standard Ribonucleoprotein Particles Improve Oral RNAi Delivery to Crop Pests

Boll weevil.jpg

Anthonomus grandis, the boll weevil. USDA ARS image ID K2742-6

The efficacy of RNAi in insects depends in part on efficient delivery and uptake of dsRNA.  Gillet et al. (2017) report in Frontiers of Physiology on their use of protein-complexed dsRNA to silence genes in Anthonomous grandis following oral delivery, and make a number of interesting observations.

Oral delivery of dsRNA for the purposes of silencing insect genes is often convenient but equally important it is a mode of delivery that makes the creation of insect resistant plants feasible through the use of transgenic plant technologies.  Transgenic cotton expressing insect specific dsRNAs, according to the authors, is something of considerable interest in Brazil where Anthonomous grandis remains a major pest.

Gillet et al.  provide a nice introduction to previous efforts to use dsRNA in insects and highlight two aspects of this technology that are problematic in many insects:  degradation of dsRNA in the gut and hemolymph, and poor uptake of dsRNA by cells.

These are problems that are also central to developing RNAi-based therapeutics for humans, as Gillet et al. explain, and consequently there is a rich selection of potential solutions that might be adapted for use in insects because of the very active research and development efforts that have been ongoing for many years in the human therapeutics space.

Gillet et al.  have chosen a strategy involving the association of  dsRNA with proteins that mitigate the problems of degradation and uptake, and, interestingly, report some success from their efforts.

Cell penetrating peptides are being used to enhance the uptake of a variety of cargoes. PTD is a derivative of HIV Tat. Image credit.

The authors use a chimeric protein consisting of domains with dsRNA binding activity and a domain that promote cell uptake.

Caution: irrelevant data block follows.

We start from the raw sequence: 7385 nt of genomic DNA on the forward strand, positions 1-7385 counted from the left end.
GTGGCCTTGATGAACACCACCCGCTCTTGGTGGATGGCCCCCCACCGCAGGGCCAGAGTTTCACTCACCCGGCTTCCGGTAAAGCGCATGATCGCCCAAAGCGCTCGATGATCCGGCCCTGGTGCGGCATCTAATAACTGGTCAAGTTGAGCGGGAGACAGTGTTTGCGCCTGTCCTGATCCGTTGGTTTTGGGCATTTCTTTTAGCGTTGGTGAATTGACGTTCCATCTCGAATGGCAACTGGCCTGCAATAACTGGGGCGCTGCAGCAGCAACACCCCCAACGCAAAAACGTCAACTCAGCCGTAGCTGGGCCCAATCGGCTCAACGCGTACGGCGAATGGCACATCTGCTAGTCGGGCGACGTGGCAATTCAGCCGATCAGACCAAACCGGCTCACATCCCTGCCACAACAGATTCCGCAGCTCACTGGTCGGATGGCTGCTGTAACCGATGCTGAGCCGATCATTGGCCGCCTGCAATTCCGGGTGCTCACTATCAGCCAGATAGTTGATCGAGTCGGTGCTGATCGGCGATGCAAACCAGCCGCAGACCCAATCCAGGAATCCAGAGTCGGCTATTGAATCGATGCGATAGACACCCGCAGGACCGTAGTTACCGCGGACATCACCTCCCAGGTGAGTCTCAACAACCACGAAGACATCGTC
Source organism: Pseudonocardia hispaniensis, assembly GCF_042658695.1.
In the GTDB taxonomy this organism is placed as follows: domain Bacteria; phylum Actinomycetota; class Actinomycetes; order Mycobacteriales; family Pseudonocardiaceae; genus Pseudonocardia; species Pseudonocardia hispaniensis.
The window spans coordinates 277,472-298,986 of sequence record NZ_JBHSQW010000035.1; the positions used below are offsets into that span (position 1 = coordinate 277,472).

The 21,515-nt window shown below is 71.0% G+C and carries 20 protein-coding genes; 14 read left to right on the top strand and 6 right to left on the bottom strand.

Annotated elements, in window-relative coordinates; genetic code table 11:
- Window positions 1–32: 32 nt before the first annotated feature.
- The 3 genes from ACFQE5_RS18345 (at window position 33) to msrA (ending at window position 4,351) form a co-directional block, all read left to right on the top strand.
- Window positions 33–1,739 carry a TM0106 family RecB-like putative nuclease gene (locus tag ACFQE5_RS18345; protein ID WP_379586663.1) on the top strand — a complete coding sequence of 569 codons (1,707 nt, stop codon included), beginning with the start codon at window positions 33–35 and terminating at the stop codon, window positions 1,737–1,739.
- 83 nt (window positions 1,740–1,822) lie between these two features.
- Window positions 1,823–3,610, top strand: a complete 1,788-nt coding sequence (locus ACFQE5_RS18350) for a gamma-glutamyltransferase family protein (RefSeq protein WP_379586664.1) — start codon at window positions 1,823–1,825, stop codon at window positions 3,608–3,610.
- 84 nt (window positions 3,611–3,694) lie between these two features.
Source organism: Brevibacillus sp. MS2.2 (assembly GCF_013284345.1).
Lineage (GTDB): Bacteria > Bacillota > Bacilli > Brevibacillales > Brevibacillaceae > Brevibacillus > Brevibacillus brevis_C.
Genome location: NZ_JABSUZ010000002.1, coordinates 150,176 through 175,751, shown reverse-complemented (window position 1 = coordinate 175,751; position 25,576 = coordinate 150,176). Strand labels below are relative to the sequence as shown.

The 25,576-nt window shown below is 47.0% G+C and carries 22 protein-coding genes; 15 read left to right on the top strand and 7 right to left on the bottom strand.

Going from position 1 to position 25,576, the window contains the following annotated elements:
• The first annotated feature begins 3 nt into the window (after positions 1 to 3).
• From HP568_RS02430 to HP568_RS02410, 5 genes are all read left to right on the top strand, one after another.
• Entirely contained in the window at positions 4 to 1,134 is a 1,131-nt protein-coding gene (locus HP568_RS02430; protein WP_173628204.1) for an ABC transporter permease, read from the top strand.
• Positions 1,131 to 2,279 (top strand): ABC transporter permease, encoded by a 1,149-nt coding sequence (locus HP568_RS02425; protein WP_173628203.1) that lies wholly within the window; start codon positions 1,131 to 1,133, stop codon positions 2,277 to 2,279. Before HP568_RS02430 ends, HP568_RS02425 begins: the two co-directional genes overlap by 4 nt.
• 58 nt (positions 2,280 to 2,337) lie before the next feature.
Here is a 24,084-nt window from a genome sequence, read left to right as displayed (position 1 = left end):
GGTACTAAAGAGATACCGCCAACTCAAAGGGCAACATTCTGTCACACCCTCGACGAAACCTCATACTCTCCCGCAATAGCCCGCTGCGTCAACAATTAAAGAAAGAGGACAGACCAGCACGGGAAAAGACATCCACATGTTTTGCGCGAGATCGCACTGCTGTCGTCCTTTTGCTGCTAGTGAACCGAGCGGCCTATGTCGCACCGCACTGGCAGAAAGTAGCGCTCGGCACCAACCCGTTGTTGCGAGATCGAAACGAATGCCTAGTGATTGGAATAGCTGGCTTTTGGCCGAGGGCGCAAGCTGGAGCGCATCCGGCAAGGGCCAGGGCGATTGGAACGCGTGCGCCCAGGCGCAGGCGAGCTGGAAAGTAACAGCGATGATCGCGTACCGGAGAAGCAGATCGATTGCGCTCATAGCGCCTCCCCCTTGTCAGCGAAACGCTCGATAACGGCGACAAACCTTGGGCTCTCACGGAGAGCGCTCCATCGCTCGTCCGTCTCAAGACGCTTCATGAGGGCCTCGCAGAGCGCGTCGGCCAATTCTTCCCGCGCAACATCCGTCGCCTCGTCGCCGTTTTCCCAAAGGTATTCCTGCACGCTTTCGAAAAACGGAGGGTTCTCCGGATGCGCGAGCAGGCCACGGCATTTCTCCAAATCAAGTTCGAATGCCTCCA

Cell penetrating peptides are a broad class of proteins characterized by their property of being readily taken up by cells by any one of a number of processes.   The Tat protein from the HIV is a well-studied cell penetrating peptide that has been developed into a tool for moving various cargoes into cells. Gillet et al. used an enhanced version of Tat referred to as PTD (peptide transduction domain).

diagram of PKR

The basic structure and function of human protein kinase R. Image credit:

Attached to PTD are the two dsRNA binding domains  of the human RNA dependent protein kinase (DRBD), a mediator of antiviral and inflammatory responses.

This is a PTD-DRBD fusion protein. Credit: Dowdy Lab/UC San Diego

So, the dsRNA binding domains associate with the RNA and the cell penetrating peptide ‘carries’ the ribonucleoprotein particle into the cell.  You can read more about PTD-DRBD in Eguchi et al. (2009).

Gillet et al. report evidence that the rate of dsRNA degradation by benzonase, a bacterial nuclease with protein family members in A. grandis, was reduced.  It is not exactly clear why but perhaps simply by reduced access due to binding of PKR RNA binding domains.  They also present some evidence that the PTD-DSRB ribonucleoprotein enhanced uptake into gut epithelial cells of A. grandis attributable to PTD.  And, finally, the authors fed the ribonucleoprotein complex to A. grandis and reported reduced gene expression of a chitin synthase gene – not enough to kill the insects but a significant reduction nonetheless.

There are many approaches to delivering dsRNA to cells and this one seems to have promise and, importantly, is adaptable to being used in transgenic plants.



Gillet, F-X, Garcia, RA, Macedo, LLP, Albuquerque, EVS, Silva, MCM, Grossi-de-Sa, MF. Investigating Engineered Ribonucleoprotein Particles to Improve Oral RNAi Delivery in Crop Insect Pests. Frontiers in Physiology 2017; 8. 10.3389/fphys.2017.00256

Eguchi, A, Meade, BR, Chang, Y-C, Fredrickson, CT, Willert, K, Puri, N, Dowdy, SF. Efficient siRNA delivery into primary cells by a peptide transduction domain-dsRNA binding domain fusion protein. Nat Biotech 2009; 27:567-571. doi:10.1038/nbt.1541


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